When a surge of new COVID-19 patients three months ago strained the University of Pittsburgh Medical Center’s ability to give monoclonal antibodies intravenously, the health system tried a different way to give the drug that it says has proven to be easier and just as effective.
In a new study, which has not yet been peer-reviewed, researchers from UPMC and the University of Pittsburgh School of Medicine report that giving monoclonal antibodies by a series of four injections under the skin instead of IV infusion can help busy hospitals effectively treat more people, because a wider array of employees can give shots and injections are quicker.
Only nurses with special training in placing intravenous lines can give infusions, but more nurses, pharmacists and pharmacy interns can give shots, said Erin McCreary, an infectious diseases pharmacist at UPMC and lead author of the study. Giving monoclonal antibodies by injection allowed her health system to more than double outpatient appointments for the treatment.
UPMC said this is the first study to examine different methods of giving monoclonal antibodies. It was published this month in medRxiv, a preprint journal.
The drugs received emergency approval for IV use, but the FDA said the cocktail made by Regeneron can be given by injection when infusion is “not feasible and would lead to delay in treatment,” UPMC said. In clinical trials, the Regeneron treatment was given only by infusion.
The drug is most effective when given early in the course of a patient’s disease — no later than 10 days after symptoms appear. McCreary said that increased demand after Labor Day meant that many patients would face delays or would not get monoclonal antibodies at all. So UPMC switched to monoclonal antibody injections at most of its outpatient infusion centers from Sept. 9 to Oct. 26. The centers then returned to IV administration when possible. Injection and infusion patients received the same dose, McCreary said.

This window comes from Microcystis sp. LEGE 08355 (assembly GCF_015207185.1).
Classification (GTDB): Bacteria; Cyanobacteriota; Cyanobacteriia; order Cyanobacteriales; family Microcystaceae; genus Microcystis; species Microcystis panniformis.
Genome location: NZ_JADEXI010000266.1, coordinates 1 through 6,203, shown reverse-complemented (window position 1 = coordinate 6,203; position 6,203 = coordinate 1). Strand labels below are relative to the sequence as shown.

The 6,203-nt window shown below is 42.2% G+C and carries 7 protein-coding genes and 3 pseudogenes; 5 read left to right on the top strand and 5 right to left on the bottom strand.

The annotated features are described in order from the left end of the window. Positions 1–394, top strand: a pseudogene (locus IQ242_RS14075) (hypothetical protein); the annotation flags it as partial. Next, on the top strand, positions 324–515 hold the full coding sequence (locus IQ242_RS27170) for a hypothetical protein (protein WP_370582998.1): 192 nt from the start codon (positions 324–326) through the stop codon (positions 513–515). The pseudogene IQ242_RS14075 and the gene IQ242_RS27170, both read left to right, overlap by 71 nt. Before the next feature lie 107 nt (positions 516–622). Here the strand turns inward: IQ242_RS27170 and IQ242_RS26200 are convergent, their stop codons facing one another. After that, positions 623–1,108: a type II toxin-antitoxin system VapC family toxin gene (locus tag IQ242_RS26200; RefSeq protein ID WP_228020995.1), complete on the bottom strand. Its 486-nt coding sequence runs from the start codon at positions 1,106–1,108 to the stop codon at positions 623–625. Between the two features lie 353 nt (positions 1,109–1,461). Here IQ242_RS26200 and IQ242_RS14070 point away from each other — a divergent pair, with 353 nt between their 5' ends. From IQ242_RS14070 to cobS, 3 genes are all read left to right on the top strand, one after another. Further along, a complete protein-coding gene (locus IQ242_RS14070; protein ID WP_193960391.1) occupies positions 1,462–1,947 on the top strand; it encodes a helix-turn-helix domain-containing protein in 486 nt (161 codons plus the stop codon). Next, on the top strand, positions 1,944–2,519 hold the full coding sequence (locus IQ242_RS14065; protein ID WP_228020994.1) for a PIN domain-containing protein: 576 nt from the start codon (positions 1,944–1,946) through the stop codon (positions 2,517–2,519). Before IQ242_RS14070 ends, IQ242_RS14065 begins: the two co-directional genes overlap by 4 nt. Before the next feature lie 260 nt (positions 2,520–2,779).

The switch to injections allowed UPMC to increase appointments for monoclonal antibody treatment from 400 to 1,000 patients a week with the same number of staff, the study said.
Demand for monoclonal antibodies is still high, McCreary said, and UPMC is still using injections as the country experiences a wave of infections from the delta variant. The system is now averaging about 300 referrals for monoclonal antibodies a day. “For the past three or four weeks, every week has broken our record,” she said.
The researchers compared three groups of patients: 969 who received injections, 1,216 who received infusions and 4,353 similar patients who were not treated. They measured hospitalizations and deaths for 28 days.
COVID-19 patients who received subcutaneous injections had a 3.4% chance of being hospitalized or dying compared to 7.8% for the untreated patients. The odds were slightly better for patients who received IV monoclonal antibodies, but that difference was not statistically significant. “There was a slight difference that we don’t think is clinically meaningful,” said Kevin Kip, vice president of clinical analytics at UPMC.
While vaccines are usually injected straight into muscles, these shots are generally given at a 45-degree angle under the skin into fatty tissue on the underside of patients’ arms or their stomachs. The injections require smaller needles than vaccines and can be given one right after the other. Infusion takes 21 to 31 minutes. All patients are monitored for 30 minutes for drug reactions. McCreary said patients have had surprisingly few complaints about getting four shots and there were almost no adverse events.